Esther escaped the horrors of Castle Rose, but at a cost. Believing her lost guide is still alive deep in the bowels of Adam’s dungeons, she aims to save him, but the other Huntsman are not so sure he’s alive… Desperate to rescue Oisin, Esther makes tempestuous allegiances with dangerous foes. Walking a fine line between enemies and allies, life and death, she rages war against the monsters of the Hidden Realm.

Esther’s journey continues in this heart wrenching sequel as she navigates the politics and grudges of ageless Queens. By night, she’s haunted by what she’s seen fighting in a war that was never hers. What she’s done to survive in the Hidden Realm will haunt her forever and she’s terrified of losing herself in the darkness without a star to guide her. Will Esther be able to save Oisin and the lands before the shadows of her mind overtake her spirit?

I definitely liked Redemption more than Hidden Realm.  Now that the story is more streamlined, the plot and action felt stronger and the characters had believable arcs.

Esther had to deal with the PTSD from the torture, separation, and worse from her imprisonments.  It was also interesting to see how the soldiers responded to war that hadn’t seen battle before.  One particularly affected character – I could have sworn it was a nod to the Venture Bros henchmen 21/24 dynamic, but the author said no – it was particularly grisly though.  Trauma affects people in many ways and this book took a deep dive down some dark paths

I think the character (and world) building got a big, necessary boost too.  With more background on the Queens and politics, personalities, alliances, and a bit more history, tbe plot was carried a long way.

I liked spending more time with the Queens to see how truly twisted they are. A few personalities and developing characters surprised me and kept the story interesting.  A lot of things actually kept it interesting, such as betrayal on more betrayal, political maneuvering, an exploration of various forms of fanaticism, and meeting more magical creatures.  T.R. got creative with the torture too – this wasn’t splatterpunk but definitely grimdark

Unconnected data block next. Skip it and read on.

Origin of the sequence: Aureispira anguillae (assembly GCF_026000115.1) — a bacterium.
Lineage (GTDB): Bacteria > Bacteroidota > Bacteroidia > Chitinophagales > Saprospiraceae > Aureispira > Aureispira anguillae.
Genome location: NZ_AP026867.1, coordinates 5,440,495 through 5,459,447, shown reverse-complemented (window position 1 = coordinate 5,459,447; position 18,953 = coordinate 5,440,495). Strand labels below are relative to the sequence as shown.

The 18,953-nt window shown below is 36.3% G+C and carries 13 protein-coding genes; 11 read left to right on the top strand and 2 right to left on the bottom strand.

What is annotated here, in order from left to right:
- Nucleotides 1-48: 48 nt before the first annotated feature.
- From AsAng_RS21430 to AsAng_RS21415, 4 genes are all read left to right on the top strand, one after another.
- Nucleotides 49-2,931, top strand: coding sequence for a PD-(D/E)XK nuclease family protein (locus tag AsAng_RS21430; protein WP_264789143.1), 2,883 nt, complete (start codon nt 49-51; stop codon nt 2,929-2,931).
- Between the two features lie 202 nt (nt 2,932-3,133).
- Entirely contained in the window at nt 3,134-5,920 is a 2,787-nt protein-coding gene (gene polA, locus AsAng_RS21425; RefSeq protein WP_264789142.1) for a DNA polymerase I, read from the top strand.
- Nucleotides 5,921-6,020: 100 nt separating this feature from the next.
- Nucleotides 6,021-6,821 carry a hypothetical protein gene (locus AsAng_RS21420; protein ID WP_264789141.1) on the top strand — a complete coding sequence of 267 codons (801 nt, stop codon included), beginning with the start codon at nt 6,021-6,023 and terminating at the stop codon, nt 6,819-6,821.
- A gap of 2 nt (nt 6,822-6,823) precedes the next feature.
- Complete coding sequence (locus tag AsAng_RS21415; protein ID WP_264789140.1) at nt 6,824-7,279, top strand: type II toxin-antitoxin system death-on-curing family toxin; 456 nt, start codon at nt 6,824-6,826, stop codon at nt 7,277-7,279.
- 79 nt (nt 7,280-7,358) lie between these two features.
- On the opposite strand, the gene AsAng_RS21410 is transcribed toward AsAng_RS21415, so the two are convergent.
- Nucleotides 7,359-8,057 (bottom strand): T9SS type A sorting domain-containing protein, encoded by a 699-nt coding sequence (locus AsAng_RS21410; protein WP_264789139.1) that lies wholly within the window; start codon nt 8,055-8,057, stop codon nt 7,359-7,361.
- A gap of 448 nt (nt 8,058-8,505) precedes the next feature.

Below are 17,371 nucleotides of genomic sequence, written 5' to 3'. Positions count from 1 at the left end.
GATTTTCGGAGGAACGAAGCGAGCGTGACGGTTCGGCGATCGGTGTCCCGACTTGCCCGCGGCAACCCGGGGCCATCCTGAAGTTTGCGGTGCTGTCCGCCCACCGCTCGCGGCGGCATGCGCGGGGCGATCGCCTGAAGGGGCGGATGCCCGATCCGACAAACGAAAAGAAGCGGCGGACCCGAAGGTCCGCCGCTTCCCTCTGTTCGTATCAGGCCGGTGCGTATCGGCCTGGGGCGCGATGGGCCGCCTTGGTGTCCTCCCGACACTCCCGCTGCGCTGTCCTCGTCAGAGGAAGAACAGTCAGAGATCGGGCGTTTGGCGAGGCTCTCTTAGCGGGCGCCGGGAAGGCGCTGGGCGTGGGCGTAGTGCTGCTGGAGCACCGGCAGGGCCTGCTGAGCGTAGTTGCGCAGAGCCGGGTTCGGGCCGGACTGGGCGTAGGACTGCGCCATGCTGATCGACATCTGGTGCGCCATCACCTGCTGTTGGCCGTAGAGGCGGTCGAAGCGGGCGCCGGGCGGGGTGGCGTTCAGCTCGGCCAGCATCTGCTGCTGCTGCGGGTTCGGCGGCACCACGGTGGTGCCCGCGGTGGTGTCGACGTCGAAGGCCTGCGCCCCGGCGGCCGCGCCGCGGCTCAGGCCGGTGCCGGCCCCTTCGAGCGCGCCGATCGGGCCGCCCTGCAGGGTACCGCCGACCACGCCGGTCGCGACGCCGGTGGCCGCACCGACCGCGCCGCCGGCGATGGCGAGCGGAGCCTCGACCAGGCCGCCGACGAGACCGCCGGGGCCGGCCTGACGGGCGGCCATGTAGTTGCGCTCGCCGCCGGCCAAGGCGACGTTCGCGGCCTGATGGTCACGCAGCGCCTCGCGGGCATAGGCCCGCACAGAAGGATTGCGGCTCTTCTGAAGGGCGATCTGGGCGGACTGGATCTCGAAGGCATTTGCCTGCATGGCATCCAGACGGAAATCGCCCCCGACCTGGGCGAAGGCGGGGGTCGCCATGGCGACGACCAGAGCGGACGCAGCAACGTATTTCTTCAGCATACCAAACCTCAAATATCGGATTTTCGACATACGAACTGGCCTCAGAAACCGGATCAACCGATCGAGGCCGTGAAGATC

After a chat with the author, let me give Indie authors a piece of advice: so I was reading the Kindle version and felt like the book needed a solid proof-read before the final went out.  There were up to two typos on some pages and honestly it was enough to throw me off a tad.   This is now the second time an author told me that they spent good money on an editing service. I think that all the people do is run the manuscript through a spell check, without reading for context or grammar or other non spell check errors.  The result makes me think that 1) these services should be ashamed of themselves and 2) authors would be better off using a private editor with good references, or even asking a friend with a critical eye.

Now, that said – I did dock a star for readability affecting immersion at times, but, I would still 100% recommend for fans of dark fantasy and twisted fairy tales! As I said it was a much stronger story than book one and had many hard but important themes to unravel.  You will hurt for these characters!  Personally I can’t wait for the next book, this ended on a ridiculously suspenseful note!

Categories
audiobooks Fantasy

The Magician’s Land (Book Thoughts) by Lev Grossman

It didn’t matter where you were, if you were in a room full of books you were at least halfway home

This series is a modern fantasy favorite of mine. The trilogy only got stronger as it went and I think the ending was perfect.  I don’t know what else I can say after two books – Grossman has an easy to enjoy writing style, complicated character arcs, interesting and master level magic, and a story that just kept building.

Bookish Quick Facts:

  • Title: The Magician’s Land
  • Series: The Magicians #3
  • Author: Lev Grossman
  • Publisher & Release: Viking, 2014
  • Length: 416 pages
  • Rate & Recommend: ⭐⭐⭐⭐⭐ for how it ended

Here is the synopsis (spoiler free thankfully): 

Quentin Coldwater has been cast out of Fillory, the secret magical land of his childhood dreams. With nothing left to lose he returns to where his story began, the Brakebills Preparatory College of Magic. But he can’t hide from his past, and it’s not long before it comes looking for him.